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Nikon Nikkor-P 300mm f/4.5 Test Review (manual focus, not AI)
© 2004 KenRockwell.com

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Introduction

This was the world's first 300mm lens with an automatic diaphragm. It was introduced in the mid 1960s.

Remember that you need to convert it to AI for about $25 to mount it on a modern camera.

It comes in a nice genuine leather case. You can get them used today for about $200.

Specifications

This early Nikkor-P version has only five elements. Later Nikkor-H versions had six elements.

It weighs 2 pounds, 7 ounces (1100g), is 3.1" (80.0mm) in diameter and 8" (203mm) long.

It takes 72mm filters and has a built-in telescoping hood.

It focusses only as close as about 12 feet.

It has a six-bladed diaphragm that stops down to f/22.

It has two tripod mounting threads: one for horizontal photos and one for vertical. It does not have an adjustable rotating collar as modern lenses do.

Performance

It has no distortion and no ghosts. Go ahead, point it into the sun at sunset. You won't get a any ghosts like you do on the $1,700 80-200 AFS.

It has severe magenta/green secondary lateral color. This effect is the reason Nikon developed ED glass. This means that you can get green and magenta color fringes on sharply contrasting objects at the edges of your image. This effect is more obvious as one stops down, since the edges get sharper.

To be honest, the newer 300 f/4.5 ED-IF has corrected this chromatic aberration somewhat, but ultimately isn't really much better overall optically, although you would think it should be. For some reason the f/4.5 300mm Nikkors have never impressed me that much.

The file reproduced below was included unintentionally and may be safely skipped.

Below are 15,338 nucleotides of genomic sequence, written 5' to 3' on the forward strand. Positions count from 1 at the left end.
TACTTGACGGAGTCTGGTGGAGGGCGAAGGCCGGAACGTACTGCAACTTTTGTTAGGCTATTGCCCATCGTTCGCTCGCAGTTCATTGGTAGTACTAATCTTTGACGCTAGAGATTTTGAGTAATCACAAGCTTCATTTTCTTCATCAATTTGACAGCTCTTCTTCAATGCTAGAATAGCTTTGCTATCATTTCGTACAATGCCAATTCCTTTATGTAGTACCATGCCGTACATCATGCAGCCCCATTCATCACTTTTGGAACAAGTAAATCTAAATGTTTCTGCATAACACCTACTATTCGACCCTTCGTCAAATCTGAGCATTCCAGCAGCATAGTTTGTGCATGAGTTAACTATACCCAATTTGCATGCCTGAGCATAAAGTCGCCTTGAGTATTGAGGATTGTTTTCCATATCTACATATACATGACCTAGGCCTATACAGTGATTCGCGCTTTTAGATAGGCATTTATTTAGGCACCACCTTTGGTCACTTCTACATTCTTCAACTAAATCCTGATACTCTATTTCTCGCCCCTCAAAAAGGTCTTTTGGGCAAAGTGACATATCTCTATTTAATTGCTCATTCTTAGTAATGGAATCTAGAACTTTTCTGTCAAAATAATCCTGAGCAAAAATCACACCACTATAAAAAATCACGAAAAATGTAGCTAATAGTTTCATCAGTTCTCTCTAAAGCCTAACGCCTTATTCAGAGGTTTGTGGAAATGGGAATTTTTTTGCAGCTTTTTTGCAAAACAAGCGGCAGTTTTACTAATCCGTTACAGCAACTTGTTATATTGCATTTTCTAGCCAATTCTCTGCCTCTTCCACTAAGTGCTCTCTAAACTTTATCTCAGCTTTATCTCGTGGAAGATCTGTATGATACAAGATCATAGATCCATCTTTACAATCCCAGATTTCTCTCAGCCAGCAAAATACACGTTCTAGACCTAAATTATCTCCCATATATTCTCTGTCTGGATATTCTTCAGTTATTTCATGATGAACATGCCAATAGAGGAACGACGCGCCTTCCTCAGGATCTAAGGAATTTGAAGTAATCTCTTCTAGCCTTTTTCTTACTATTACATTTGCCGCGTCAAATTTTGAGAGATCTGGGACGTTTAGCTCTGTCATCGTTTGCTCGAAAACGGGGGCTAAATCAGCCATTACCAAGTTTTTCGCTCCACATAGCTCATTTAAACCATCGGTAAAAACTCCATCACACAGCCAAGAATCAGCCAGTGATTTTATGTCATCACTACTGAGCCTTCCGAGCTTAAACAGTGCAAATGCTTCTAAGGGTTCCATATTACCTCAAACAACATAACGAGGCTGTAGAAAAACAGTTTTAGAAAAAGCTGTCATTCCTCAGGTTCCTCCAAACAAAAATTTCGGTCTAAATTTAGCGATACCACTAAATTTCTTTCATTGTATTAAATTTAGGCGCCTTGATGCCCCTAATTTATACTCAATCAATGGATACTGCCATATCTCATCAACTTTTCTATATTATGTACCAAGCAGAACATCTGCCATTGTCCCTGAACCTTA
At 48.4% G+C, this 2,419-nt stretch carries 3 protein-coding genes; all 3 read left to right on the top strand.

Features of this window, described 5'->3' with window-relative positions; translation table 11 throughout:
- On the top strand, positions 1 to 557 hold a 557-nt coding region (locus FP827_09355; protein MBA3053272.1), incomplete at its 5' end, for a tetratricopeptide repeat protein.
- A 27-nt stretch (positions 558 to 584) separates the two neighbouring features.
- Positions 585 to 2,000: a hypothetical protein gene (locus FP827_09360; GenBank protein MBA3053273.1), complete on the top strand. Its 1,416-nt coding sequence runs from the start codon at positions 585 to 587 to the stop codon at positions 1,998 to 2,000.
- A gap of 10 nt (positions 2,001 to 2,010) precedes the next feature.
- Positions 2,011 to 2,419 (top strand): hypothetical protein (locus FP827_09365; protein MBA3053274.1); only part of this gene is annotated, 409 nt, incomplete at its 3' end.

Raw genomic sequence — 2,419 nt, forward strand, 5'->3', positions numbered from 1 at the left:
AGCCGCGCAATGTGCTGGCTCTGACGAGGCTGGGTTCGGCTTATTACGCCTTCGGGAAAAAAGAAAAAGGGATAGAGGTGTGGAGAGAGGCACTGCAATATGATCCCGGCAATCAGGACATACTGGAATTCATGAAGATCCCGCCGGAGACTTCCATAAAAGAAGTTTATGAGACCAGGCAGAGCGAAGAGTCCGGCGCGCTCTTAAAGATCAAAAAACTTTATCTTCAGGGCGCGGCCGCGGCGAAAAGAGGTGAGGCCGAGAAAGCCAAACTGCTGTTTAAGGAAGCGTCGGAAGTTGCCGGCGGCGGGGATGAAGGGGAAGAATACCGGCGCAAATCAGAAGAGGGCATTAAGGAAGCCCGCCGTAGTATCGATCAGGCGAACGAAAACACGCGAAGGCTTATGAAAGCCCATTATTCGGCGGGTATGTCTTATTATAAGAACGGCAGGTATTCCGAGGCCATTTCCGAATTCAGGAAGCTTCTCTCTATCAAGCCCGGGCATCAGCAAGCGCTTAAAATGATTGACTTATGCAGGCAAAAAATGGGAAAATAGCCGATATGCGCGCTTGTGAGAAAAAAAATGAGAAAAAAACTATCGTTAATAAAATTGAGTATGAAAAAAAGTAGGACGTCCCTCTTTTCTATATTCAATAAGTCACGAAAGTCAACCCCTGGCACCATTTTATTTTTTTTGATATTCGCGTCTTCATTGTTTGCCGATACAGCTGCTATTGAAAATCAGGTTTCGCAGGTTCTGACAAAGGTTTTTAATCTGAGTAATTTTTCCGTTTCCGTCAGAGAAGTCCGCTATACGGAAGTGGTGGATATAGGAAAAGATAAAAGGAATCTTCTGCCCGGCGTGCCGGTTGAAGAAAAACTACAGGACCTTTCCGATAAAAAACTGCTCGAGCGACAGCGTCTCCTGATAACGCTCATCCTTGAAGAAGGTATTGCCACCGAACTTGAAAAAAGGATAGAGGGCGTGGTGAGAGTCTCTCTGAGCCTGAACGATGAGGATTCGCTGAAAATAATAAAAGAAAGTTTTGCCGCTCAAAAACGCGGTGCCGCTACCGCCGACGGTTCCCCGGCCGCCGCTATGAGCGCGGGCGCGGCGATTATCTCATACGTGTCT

I actually had a tiny bubble (thank you, Lawrence Welk) inside my front element. In the good old days lens instruction manuals always cautioned that this was a "normal byproduct of precision lens manufacture," and I never saw it. I'm told that with the special glass they did concoct for this lens that one would occasionally see these bubbles and it was considered by some as a status symbol, since you could show stupider people what special glass you had. Not yet ED glass, but magic just the same.

Performance aperture-by-aperture:

f/4.5: just a little loss of sharpness. Falloff.
f/5.6 falloff gone, swell sharpness center, lateral color affects edges.
f/8: optimum.
f/11: edges become worse since chromatics become better defined at smaller apertures

It was reviewed in Modern Photography magazine in March 1966. They found f/16 optimum.

Recommendations

This lens, like all Nikon lenses of its era, is built like a tank. These were the days that Nikon was building the reputation on which it now sits. These lenses were built to last forever, and the one you buy today, 30 years later, should work just as well as when it was new.

I was never very thrilled with this lens optically. For $50 you can get the old and very good 200mm f/4 Nikkor-Q instead and just enlarge from the center with about the same quality, since the 200mm is sharper. The 200mm is also very easy to find used. Heck, the performance of many of the cheesy 70-300mm lenses out there may be just as good, but about an important stop slower.

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